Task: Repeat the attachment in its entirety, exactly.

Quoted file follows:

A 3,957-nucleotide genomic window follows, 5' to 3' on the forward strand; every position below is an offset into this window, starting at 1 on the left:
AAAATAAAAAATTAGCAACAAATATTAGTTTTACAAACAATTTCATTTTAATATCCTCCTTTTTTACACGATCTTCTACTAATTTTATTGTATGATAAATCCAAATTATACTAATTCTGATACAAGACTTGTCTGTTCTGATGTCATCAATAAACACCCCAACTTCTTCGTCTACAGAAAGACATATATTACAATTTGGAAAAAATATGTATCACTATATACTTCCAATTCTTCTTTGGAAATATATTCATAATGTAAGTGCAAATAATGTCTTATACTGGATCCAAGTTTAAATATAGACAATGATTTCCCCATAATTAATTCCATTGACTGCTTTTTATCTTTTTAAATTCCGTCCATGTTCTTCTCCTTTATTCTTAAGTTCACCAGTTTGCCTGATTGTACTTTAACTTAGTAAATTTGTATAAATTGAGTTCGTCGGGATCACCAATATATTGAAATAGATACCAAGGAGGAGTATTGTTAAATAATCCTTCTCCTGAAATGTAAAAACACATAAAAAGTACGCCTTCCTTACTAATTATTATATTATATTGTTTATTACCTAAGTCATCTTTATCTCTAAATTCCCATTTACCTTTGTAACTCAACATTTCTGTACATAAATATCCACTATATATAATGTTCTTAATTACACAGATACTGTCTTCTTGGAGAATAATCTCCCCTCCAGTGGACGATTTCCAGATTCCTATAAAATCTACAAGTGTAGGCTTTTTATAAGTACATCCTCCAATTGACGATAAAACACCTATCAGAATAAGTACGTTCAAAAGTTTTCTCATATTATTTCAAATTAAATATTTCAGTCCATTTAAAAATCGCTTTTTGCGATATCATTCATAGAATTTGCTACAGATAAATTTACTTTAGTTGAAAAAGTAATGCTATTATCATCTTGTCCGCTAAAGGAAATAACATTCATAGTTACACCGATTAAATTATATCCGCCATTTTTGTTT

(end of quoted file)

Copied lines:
A 3,957-nucleotide genomic window follows, 5' to 3' on the forward strand; every position below is an offset into this window, starting at 1 on the left:
AAAATAAAAAATTAGCAACAAATATTAGTTTTACAAACAATTTCATTTTAATATCCTCCTTTTTTACACGATCTTCTACTAATTTTATTGTATGATAAATCCAAATTATACTAATTCTGATACAAGACTTGTCTGTTCTGATGTCATCAATAAACACCCCAACTTCTTCGTCTACAGAAAGACATATATTACAATTTGGAAAAAATATGTATCACTATATACTTCCAATTCTTCTTTGGAAATATATTCATAATGTAAGTGCAAATAATGTCTTATACTGGATCCAAGTTTAAATATAGACAATGATTTCCCCATAATTAATTCCATTGACTGCTTTTTATCTTTTTAAATTCCGTCCATGTTCTTCTCCTTTATTCTTAAGTTCACCAGTTTGCCTGATTGTACTTTAACTTAGTAAATTTGTATAAATTGAGTTCGTCGGGATCACCAATATATTGAAATAGATACCAAGGAGGAGTATTGTTAAATAATCCTTCTCCTGAAATGTAAAAACACATAAAAAGTACGCCTTCCTTACTAATTATTATATTATATTGTTTATTACCTAAGTCATCTTTATCTCTAAATTCCCATTTACCTTTGTAACTCAACATTTCTGTACATAAATATCCACTATATATAATGTTCTTAATTACACAGATACTGTCTTCTTGGAGAATAATCTCCCCTCCAGTGGACGATTTCCAGATTCCTATAAAATCTACAAGTGTAGGCTTTTTATAAGTACATCCTCCAATTGACGATAAAACACCTATCAGAATAAGTACGTTCAAAAGTTTTCTCATATTATTTCAAATTAAATATTTCAGTCCATTTAAAAATCGCTTTTTGCGATATCATTCATAGAATTTGCTACAGATAAATTTACTTTAGTTGAAAAAGTAATGCTATTATCATCTTGTCCGCTAAAGGAAATAACATTCATAGTTACACCGATTAAATTATATCCGCCATTTTTGTTT